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Unfair Dismissals | General Protections Dismissals | Unlawful Terminations
Overweight Nurse Wins 3 Years Back-pay And Reinstatement After Dismissal

Overweight nurse wins 3 years back-pay and reinstatement after dismissal

An overweight nurse has been awarded three years back-pay and reinstatement after being unfairly dismissed.

The South Australian Employment Tribunal ruled her dismissal, due to her obesity and associated difficulties in performing work duties, “harsh and unjust”.

It also found the employer had breached its own anti-discrimination policies, in addition to failing to reasonably support the employee. 

The background

The employee had worked as a registered nurse for 25 years when the North Adelaide Local Health Network (NALHN) dismissed her in 2018.

The NALHN claimed the nurse couldn’t perform her role safely due to her weight, a knee condition and falling asleep at work. It deemed the nurse’s health conditions “non-work related”. 

Prior to the dismissal, the employer placed the nurse on a performance improvement plan. It banned her from sitting while taking patient observations and conducting medical rounds, despite other staff permitted to do so. The plan also forbade her from leaning on her work cart during day-to-day duties.

The tribunal heard the employer had previously issued the nurse with two written warnings, in addition to reporting her to the Australian Health Practitioner Regulation Agency for allegedly falling asleep at work.

The South Australian Employment Tribunal ruled the nurse’s dismissal “harsh and unjust”.

Independent medical assessment

The NALHN directed the nurse to undergo an assessment by an independent occupational physician.

The physician suggested giving the nurse a partially sedentary role in the short-to-medium term. However, the NALHN interim CEO instead told told the nurse she intended to dismiss her declaring her unfit to perform her role.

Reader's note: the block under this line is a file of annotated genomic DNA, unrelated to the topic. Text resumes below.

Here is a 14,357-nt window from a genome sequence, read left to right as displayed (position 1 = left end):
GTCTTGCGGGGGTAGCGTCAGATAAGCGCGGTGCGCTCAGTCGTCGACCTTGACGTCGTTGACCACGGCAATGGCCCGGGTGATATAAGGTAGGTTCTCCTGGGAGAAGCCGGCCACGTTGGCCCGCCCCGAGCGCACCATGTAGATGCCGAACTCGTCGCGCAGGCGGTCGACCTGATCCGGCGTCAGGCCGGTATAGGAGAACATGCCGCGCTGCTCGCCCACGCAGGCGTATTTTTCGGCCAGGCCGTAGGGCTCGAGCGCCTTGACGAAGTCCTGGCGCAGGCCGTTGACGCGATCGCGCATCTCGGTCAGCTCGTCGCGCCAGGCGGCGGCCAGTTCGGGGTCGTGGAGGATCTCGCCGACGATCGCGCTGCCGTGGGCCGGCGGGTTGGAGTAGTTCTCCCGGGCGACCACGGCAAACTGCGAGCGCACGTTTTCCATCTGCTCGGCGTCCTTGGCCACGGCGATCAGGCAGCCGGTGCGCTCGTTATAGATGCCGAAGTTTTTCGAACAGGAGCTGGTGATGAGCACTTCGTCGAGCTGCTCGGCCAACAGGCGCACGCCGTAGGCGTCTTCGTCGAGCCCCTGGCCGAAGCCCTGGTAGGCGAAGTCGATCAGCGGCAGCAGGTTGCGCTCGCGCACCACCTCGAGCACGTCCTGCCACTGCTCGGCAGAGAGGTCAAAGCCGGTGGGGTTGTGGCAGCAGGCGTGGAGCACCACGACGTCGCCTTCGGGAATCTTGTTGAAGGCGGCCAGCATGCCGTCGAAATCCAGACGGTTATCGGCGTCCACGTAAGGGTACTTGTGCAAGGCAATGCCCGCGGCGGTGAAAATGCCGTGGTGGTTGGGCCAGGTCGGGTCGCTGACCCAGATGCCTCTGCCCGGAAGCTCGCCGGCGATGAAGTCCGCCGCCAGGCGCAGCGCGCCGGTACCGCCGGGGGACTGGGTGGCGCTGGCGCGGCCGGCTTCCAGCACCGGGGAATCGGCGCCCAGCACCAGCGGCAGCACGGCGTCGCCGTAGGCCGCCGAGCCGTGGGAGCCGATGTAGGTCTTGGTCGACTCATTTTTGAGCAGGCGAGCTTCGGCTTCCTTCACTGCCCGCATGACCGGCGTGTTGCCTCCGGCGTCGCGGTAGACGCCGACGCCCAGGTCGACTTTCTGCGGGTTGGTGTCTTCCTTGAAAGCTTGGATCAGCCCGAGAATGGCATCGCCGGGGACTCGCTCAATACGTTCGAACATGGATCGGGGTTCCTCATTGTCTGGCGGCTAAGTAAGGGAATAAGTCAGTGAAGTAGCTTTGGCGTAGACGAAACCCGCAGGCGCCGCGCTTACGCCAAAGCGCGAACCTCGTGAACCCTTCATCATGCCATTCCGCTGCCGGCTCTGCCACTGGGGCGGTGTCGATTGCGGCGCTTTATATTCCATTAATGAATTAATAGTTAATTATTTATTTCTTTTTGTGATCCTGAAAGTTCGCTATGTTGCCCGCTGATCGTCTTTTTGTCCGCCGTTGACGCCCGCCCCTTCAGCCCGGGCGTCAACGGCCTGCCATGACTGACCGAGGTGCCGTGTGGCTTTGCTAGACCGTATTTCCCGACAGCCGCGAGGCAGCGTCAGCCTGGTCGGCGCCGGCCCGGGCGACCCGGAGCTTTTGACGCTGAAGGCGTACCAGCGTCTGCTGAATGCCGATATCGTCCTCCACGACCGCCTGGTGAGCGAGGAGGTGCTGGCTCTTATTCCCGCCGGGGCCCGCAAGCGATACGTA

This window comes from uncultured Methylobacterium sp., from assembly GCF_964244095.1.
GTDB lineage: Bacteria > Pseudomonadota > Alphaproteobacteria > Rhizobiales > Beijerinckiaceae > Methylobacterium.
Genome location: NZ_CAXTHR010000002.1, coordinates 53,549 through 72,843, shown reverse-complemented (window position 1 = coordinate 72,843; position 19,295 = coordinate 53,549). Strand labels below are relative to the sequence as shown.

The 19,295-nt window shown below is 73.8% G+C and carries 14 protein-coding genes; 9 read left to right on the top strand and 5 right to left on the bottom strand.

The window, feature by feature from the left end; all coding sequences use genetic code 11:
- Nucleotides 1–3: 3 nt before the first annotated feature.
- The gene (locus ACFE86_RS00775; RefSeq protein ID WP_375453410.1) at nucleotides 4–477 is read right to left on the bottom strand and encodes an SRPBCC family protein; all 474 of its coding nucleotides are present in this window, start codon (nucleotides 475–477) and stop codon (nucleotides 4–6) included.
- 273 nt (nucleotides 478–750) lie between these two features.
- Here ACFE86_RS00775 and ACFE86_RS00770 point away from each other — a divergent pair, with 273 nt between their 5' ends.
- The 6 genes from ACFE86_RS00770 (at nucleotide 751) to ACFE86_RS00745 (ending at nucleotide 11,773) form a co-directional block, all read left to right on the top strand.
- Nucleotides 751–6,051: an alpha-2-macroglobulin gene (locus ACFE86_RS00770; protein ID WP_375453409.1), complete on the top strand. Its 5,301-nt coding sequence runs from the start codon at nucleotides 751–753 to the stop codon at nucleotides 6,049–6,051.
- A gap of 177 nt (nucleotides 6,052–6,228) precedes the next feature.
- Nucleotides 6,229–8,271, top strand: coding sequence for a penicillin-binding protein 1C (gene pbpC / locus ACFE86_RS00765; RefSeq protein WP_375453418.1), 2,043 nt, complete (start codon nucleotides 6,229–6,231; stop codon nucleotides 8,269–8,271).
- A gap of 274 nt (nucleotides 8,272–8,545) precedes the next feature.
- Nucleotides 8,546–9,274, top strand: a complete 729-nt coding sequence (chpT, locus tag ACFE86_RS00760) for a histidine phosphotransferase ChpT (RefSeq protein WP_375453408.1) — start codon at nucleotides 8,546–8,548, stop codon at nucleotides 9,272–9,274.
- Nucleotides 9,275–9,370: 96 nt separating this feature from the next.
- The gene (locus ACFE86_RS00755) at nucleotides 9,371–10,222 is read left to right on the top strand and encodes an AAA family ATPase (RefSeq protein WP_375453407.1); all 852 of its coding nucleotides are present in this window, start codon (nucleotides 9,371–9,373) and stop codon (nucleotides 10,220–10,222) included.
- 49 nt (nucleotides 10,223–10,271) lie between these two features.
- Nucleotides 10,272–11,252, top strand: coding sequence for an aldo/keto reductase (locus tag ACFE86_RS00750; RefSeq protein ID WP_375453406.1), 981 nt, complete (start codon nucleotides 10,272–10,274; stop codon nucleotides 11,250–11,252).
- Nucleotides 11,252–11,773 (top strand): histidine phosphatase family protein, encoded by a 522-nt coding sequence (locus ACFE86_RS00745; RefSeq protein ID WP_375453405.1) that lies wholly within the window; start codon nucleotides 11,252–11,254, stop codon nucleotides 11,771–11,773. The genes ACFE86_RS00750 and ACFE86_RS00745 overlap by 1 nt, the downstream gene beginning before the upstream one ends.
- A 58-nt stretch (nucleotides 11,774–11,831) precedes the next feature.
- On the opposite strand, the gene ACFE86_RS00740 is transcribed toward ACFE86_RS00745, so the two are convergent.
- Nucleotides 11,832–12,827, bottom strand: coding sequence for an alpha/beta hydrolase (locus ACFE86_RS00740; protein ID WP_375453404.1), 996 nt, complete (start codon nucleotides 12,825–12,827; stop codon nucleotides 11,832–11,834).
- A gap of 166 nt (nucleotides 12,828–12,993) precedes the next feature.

The nurse subsequently requested other duties until she underwent bariatric surgery to address her weight. Alternately, she suggested taking leave until she could return to the role.

The CEO said no alternative roles existed and dismissed the nurse in November 2018. The CEO never addressed the nurse’s offer to take leave.


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Overweight nurse wins back-pay and job back

Deputy President Stephen Lieschke described the termination as a “short sighted” response.

He suggested that banning the nurse from sitting or leaning, which provided her with some reprieve, “appears to be designed to make the applicant’s duties more difficult”. He also said the employer should have tried harder to find an alternate sedentary role for the nurse.

Lieschke also found it possible, with appropriate redeployment or leave, that the nurse could have returned to her role.

Furthermore, he rejected the employer’s claim that the nurse’s health issues were not entirely work related. He noted the nurse has a workers compensation claim for a knee condition and psychological injury still under consideration.

Lastly, Lieschke found the employer had ignored its own HR policy, namely that the employer is to provide reasonable allowances for injured employees and that employees can take 12 months’ leave, with or without pay, to address an incapacitating health issue. 

Lieschke ordered the NALHN to reinstate the nurse immediately and back-pay her three years lost wages and superannuation.



The lesson

Employment lawyer Stephen Dryley-Collins said employers who ignore independent medical assessments do so at their own peril.

“In this case, the employer sent the worker to an independent medical professional, and then chose to ignore that professional’s subsequent advice,” he said.

“It suggests an intention to dismiss the worker, regardless of what the advice recommended.”


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